Well someone is having a good week. On Tuesday, Sheryl Sandberg’s fortune surpassed $1 billion after Facebook closed at a record high of $58.51.
Sandberg, the COO of Facebook, owns about 12.3 million shares in the world’s most popular social network. According to Bloomberg, she has collected more than $300 million selling shares since the company’s 2012 initial public offering, and owns about 4.7 million stock options that began vesting last May. With her stake now valued at $750 million, this makes the 44 year old one of the youngest female billionaires in the world.
“She was brought in to figure out how to make money,” David Kirkpatrick, author of “The Facebook Effect,” a history of the company, said in a telephone interview. “It’s proving to be one of the greatest stories in business history.”
Business Insider’s Nicolas Carlson wrote of Sandberg:
“Sandberg is much more than your typical COO. She runs the ad business. She’s the “adult supervision,” and she’s one of the company’s more public faces. It’s also likely that Facebook had to pay up to get Sandberg when it got her. At the time, Facebook was only a couple years old and its young founder had already blown through two other top lieutenants; Sean Parker and Owen Van Natta. And it’s not like Sandberg didn’t already have a good job: she was running Google’s self-service ad sales organization. She’s also told interviewers that she was being recruited to be CEO at other companies.”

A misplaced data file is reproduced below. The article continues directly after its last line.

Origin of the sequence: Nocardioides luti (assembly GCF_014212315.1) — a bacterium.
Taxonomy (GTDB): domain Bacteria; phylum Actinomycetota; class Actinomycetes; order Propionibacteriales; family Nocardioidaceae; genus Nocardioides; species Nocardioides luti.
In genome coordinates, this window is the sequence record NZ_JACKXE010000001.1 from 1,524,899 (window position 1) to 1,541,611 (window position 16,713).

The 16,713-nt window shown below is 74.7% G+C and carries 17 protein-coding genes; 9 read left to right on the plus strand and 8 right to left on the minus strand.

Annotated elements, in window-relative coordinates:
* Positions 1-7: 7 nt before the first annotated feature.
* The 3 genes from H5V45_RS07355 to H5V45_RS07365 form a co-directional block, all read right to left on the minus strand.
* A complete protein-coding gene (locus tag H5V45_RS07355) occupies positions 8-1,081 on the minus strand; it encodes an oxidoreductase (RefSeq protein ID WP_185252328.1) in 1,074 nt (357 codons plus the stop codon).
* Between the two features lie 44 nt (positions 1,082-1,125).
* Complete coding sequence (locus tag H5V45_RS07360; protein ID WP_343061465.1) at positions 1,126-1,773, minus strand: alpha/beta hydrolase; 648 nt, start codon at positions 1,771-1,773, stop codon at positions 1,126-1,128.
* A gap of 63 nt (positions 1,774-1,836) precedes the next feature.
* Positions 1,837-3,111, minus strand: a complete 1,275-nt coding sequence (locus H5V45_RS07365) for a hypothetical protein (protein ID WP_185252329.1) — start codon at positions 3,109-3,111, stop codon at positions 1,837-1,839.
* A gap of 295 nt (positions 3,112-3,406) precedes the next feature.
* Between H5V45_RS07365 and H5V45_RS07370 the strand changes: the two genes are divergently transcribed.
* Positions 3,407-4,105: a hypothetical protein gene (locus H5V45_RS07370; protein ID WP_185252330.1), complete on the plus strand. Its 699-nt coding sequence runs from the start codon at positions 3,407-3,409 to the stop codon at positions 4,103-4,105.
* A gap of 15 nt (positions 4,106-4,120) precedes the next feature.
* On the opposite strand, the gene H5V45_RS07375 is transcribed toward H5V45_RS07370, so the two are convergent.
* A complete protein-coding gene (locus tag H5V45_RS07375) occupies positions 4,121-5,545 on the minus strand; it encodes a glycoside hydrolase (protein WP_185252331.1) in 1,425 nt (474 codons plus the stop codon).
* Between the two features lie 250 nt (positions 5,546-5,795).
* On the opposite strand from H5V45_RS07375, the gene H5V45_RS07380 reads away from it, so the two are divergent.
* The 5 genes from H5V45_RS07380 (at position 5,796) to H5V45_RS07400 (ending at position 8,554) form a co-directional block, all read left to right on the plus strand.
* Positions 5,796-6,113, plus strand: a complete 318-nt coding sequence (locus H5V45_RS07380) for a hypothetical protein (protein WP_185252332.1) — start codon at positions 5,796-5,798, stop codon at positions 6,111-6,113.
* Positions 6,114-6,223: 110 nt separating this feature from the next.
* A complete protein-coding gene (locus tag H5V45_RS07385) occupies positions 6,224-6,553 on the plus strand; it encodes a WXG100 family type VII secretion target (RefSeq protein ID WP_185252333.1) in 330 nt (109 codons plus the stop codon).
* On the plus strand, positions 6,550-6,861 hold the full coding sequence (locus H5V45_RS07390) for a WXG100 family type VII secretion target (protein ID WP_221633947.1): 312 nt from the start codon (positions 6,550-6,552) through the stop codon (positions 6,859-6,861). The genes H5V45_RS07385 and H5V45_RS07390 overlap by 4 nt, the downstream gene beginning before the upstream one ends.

Sandberg has brought Facebook on to a whole new level and she got people talking about women in the workplace with her best-selling book Lean In as well as her community LeanIn.org. This woman is making an impact. And with this week’s monetary announcement, it is only natural that experts continue to speculate when she will run for political office.
But Sandberg is very humble about her career path. On her career, Sheryl has said: “I always tell people if you try to connect the dots of your career, if you mess it up you’re going to wind up on a very limited path. If I decided what I was going to do in college—when there was no Internet, no Google, no Facebook … I don’t want to make that mistake. The reason I don’t have a plan is because if I have a plan I’m limited to today’s options.”
Congrats to Sandberg. We know this is just the beginning.